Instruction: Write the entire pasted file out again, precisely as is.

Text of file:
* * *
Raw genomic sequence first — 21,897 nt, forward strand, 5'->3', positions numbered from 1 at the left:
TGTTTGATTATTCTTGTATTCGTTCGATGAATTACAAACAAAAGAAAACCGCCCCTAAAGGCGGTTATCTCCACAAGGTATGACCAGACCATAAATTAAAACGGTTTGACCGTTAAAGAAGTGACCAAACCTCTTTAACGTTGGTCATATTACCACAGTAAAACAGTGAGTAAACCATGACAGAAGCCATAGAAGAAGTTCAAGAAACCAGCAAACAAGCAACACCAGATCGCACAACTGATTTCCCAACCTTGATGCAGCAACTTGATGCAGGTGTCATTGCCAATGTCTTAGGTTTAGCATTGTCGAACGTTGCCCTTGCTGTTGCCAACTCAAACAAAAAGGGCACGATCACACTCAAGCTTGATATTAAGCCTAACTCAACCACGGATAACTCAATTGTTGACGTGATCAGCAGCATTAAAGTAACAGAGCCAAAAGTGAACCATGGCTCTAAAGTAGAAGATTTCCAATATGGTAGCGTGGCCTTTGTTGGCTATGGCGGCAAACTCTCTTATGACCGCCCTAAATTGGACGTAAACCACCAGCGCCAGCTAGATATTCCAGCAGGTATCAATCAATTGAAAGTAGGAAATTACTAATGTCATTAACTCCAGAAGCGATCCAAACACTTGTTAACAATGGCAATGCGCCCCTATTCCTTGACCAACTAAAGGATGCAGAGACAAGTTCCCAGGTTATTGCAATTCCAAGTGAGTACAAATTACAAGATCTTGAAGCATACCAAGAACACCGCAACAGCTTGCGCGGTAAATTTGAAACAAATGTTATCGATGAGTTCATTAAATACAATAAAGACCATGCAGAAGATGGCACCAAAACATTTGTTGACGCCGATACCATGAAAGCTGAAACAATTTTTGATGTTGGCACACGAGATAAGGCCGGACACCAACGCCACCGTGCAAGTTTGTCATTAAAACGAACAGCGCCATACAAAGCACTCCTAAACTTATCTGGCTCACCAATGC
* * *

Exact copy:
Raw genomic sequence first — 21,897 nt, forward strand, 5'->3', positions numbered from 1 at the left:
TGTTTGATTATTCTTGTATTCGTTCGATGAATTACAAACAAAAGAAAACCGCCCCTAAAGGCGGTTATCTCCACAAGGTATGACCAGACCATAAATTAAAACGGTTTGACCGTTAAAGAAGTGACCAAACCTCTTTAACGTTGGTCATATTACCACAGTAAAACAGTGAGTAAACCATGACAGAAGCCATAGAAGAAGTTCAAGAAACCAGCAAACAAGCAACACCAGATCGCACAACTGATTTCCCAACCTTGATGCAGCAACTTGATGCAGGTGTCATTGCCAATGTCTTAGGTTTAGCATTGTCGAACGTTGCCCTTGCTGTTGCCAACTCAAACAAAAAGGGCACGATCACACTCAAGCTTGATATTAAGCCTAACTCAACCACGGATAACTCAATTGTTGACGTGATCAGCAGCATTAAAGTAACAGAGCCAAAAGTGAACCATGGCTCTAAAGTAGAAGATTTCCAATATGGTAGCGTGGCCTTTGTTGGCTATGGCGGCAAACTCTCTTATGACCGCCCTAAATTGGACGTAAACCACCAGCGCCAGCTAGATATTCCAGCAGGTATCAATCAATTGAAAGTAGGAAATTACTAATGTCATTAACTCCAGAAGCGATCCAAACACTTGTTAACAATGGCAATGCGCCCCTATTCCTTGACCAACTAAAGGATGCAGAGACAAGTTCCCAGGTTATTGCAATTCCAAGTGAGTACAAATTACAAGATCTTGAAGCATACCAAGAACACCGCAACAGCTTGCGCGGTAAATTTGAAACAAATGTTATCGATGAGTTCATTAAATACAATAAAGACCATGCAGAAGATGGCACCAAAACATTTGTTGACGCCGATACCATGAAAGCTGAAACAATTTTTGATGTTGGCACACGAGATAAGGCCGGACACCAACGCCACCGTGCAAGTTTGTCATTAAAACGAACAGCGCCATACAAAGCACTCCTAAACTTATCTGGCTCACCAATGC